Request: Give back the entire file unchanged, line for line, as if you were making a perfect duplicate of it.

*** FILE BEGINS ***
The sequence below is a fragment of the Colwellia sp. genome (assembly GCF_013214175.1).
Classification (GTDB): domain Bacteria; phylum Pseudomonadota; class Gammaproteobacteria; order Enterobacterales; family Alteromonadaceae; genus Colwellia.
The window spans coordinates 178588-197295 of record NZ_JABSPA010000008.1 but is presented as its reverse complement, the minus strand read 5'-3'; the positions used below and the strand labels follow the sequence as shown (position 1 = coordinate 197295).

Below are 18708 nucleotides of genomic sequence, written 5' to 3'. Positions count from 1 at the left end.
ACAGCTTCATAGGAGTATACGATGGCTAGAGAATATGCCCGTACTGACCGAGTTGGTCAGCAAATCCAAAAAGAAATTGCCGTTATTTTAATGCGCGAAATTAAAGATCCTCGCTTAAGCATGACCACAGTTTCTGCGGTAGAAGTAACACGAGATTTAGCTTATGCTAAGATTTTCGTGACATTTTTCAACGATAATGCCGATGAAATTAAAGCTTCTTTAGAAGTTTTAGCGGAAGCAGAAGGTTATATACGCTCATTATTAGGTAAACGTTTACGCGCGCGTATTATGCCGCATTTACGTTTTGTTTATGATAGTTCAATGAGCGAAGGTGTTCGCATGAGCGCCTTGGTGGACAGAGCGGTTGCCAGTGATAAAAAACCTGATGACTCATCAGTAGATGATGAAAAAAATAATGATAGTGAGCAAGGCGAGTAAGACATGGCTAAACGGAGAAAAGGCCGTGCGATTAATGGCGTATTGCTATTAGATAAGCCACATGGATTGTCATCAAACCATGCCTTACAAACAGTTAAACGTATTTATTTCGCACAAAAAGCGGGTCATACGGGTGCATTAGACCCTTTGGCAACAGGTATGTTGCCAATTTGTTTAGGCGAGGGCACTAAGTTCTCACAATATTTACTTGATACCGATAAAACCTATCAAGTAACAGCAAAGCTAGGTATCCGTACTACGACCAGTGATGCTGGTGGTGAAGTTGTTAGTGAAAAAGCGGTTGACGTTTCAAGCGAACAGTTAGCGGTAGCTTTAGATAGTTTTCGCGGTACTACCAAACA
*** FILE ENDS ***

The sequence below is a fragment of the Colwellia sp. genome (assembly GCF_013214175.1).
Classification (GTDB): domain Bacteria; phylum Pseudomonadota; class Gammaproteobacteria; order Enterobacterales; family Alteromonadaceae; genus Colwellia.
The window spans coordinates 178588-197295 of record NZ_JABSPA010000008.1 but is presented as its reverse complement, the minus strand read 5'-3'; the positions used below and the strand labels follow the sequence as shown (position 1 = coordinate 197295).

Below are 18708 nucleotides of genomic sequence, written 5' to 3'. Positions count from 1 at the left end.
ACAGCTTCATAGGAGTATACGATGGCTAGAGAATATGCCCGTACTGACCGAGTTGGTCAGCAAATCCAAAAAGAAATTGCCGTTATTTTAATGCGCGAAATTAAAGATCCTCGCTTAAGCATGACCACAGTTTCTGCGGTAGAAGTAACACGAGATTTAGCTTATGCTAAGATTTTCGTGACATTTTTCAACGATAATGCCGATGAAATTAAAGCTTCTTTAGAAGTTTTAGCGGAAGCAGAAGGTTATATACGCTCATTATTAGGTAAACGTTTACGCGCGCGTATTATGCCGCATTTACGTTTTGTTTATGATAGTTCAATGAGCGAAGGTGTTCGCATGAGCGCCTTGGTGGACAGAGCGGTTGCCAGTGATAAAAAACCTGATGACTCATCAGTAGATGATGAAAAAAATAATGATAGTGAGCAAGGCGAGTAAGACATGGCTAAACGGAGAAAAGGCCGTGCGATTAATGGCGTATTGCTATTAGATAAGCCACATGGATTGTCATCAAACCATGCCTTACAAACAGTTAAACGTATTTATTTCGCACAAAAAGCGGGTCATACGGGTGCATTAGACCCTTTGGCAACAGGTATGTTGCCAATTTGTTTAGGCGAGGGCACTAAGTTCTCACAATATTTACTTGATACCGATAAAACCTATCAAGTAACAGCAAAGCTAGGTATCCGTACTACGACCAGTGATGCTGGTGGTGAAGTTGTTAGTGAAAAAGCGGTTGACGTTTCAAGCGAACAGTTAGCGGTAGCTTTAGATAGTTTTCGCGGTACTACCAAACA